Monday, January 29, 2018

Ask the storyteller returns!

A few years ago I ran a blog series called #askthestoryteller. It was a lot of fun and a good way to get conversations going about different storytelling topics. I'm relaunching it today, but monthly instead of weekly. I don't think you or I want to have to ask and answer questions quite that often!

I'm starting with a question raised by storyteller Jennifer Cayley. She recently lost her beloved partner and asked me if any traditional tales were helpful to me as I moved through my grief over losing my husband. I am naming her with her permission and gratitude.

Let me start with my deepest condolences on the loss of Jan. I am so very sorry.

Traditional stories have been helping humans understand the tough things in life for as long as we've been human. They deal with love and loss, life and death. It is no surprise that these stories have endured so well; they help us know that our experience is part of the universal human experience and that we are not alone.

That being said, I struggled with traditional material in the months after Kevin died. While many folk and fairy tales deal with bereavement, most aim for some version of "happily ever after" and I had no faith that such a fate was available to me. Even now, in another relationship, it's an entirely different understanding of happily ever after. A few fairy tales about weeping helped a bit, but the happily ever after repulsed me.

Instead what appealed to me were, and are, some of the big epic stories, in particular Isis and Osiris and the story of Sedna.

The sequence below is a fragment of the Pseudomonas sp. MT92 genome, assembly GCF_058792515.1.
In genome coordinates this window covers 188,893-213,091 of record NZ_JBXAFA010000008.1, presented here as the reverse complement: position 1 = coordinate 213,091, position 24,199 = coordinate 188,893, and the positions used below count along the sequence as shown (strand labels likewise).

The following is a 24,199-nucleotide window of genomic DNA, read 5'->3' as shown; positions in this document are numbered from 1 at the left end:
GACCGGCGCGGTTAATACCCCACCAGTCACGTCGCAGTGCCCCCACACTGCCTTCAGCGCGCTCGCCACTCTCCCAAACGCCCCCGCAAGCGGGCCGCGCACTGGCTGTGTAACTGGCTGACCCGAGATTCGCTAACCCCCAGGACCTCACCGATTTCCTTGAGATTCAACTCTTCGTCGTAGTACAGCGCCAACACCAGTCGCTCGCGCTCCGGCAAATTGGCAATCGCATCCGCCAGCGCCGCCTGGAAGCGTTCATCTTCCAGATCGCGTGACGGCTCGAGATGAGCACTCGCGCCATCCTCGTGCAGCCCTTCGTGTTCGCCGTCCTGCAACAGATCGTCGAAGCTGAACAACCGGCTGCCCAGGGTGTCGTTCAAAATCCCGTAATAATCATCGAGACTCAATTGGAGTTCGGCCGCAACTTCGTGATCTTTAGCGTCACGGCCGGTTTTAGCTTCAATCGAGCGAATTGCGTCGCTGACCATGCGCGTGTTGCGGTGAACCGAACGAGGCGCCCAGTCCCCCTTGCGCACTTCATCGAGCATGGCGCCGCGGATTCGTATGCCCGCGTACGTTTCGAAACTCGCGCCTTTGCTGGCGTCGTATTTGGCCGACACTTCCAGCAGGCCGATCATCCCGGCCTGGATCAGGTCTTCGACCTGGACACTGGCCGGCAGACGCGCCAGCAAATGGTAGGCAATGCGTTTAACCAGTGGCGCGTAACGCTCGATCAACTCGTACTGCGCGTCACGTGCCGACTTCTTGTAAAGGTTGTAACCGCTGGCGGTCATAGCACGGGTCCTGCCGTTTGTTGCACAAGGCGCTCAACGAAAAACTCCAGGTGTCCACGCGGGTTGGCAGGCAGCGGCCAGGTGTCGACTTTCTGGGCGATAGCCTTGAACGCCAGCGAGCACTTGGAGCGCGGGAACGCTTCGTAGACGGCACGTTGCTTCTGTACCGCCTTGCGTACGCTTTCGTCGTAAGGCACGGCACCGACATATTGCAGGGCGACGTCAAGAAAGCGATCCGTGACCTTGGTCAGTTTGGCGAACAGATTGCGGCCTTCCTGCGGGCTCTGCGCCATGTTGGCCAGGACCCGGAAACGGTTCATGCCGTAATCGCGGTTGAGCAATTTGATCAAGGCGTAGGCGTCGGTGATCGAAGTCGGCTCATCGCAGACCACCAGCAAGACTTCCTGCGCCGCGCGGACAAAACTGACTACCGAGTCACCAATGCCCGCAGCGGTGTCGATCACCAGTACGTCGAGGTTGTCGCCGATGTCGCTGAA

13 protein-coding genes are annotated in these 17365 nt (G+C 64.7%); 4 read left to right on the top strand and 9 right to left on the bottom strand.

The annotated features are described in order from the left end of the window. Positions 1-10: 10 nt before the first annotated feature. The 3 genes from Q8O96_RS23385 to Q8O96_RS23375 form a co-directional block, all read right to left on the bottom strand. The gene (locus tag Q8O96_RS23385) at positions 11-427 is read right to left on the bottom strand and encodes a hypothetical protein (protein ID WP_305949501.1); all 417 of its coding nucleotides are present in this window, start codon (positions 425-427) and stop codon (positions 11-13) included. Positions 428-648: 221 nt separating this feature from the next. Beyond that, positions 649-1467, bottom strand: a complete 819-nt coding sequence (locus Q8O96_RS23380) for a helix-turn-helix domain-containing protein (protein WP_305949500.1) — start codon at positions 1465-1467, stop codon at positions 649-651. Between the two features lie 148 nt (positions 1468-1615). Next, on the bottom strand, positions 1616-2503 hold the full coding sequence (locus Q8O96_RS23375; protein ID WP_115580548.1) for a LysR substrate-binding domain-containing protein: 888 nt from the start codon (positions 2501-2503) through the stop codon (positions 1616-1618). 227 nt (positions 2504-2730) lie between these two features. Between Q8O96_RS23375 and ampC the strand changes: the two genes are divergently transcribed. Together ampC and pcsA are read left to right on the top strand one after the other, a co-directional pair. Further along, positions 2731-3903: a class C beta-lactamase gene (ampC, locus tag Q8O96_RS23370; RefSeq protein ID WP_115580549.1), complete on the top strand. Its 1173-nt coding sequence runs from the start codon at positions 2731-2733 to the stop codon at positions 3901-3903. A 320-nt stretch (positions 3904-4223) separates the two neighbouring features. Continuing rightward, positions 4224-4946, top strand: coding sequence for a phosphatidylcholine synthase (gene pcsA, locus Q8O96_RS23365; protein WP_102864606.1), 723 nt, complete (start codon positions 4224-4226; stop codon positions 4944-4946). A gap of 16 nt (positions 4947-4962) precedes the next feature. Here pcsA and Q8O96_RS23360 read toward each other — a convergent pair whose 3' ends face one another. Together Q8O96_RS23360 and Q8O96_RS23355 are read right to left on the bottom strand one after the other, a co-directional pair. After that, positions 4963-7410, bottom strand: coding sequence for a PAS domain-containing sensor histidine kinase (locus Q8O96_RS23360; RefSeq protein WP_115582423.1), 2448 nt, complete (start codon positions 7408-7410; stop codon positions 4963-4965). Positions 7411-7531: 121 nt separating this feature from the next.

Isis and Osiris helped me feel less alone. This ancient Egyptian myth is at least four thousand years old, so it helped me place my loss in the continuity of human existence; as long as we have loved, we have lost those we love. As long as we will love, we will lose those we love. I felt part of a timeline and so less alone. Isis loved Osiris fiercely and, even with her magic, could not fully bring him back to life. This helped me feel less helpless in my inability to alter the course of Kevin's illness.

The Inuit story of the goddess Sedna, while not about a lost spouse, helped tremendously. I think there is something about her rage to live and the implacability of her death that gave me solace. There is also the cruelty of the father's action that reminded me of cancer, so perhaps this story helped me see Kevin as transformed instead of gone. Lastly, Sedna is soothed by having her hair combed and I was hungry for gentle touch.

I kept reading stories and looking for the one that answered my pain, but I found no one remedy. As time has passed, I've found the stories of Koschei the Deathless have been helpful, because they remind me that immortality may not be all it's cracked up to be. I have also found comfort in some myths of lovers reunited in the stars.

Jennifer, while this is in no way a complete answer, I hope this helps some. I know you will find stories that give you solace and, when you're ready, I would love to know which worked for you.

Readers, what stories help you when you are in dark places? How do you connect with stories and use them to connect with others? And what would you like me to muse on in the next #askthestoryteller?

(c)2018 Laura S. Packer Creative Commons License

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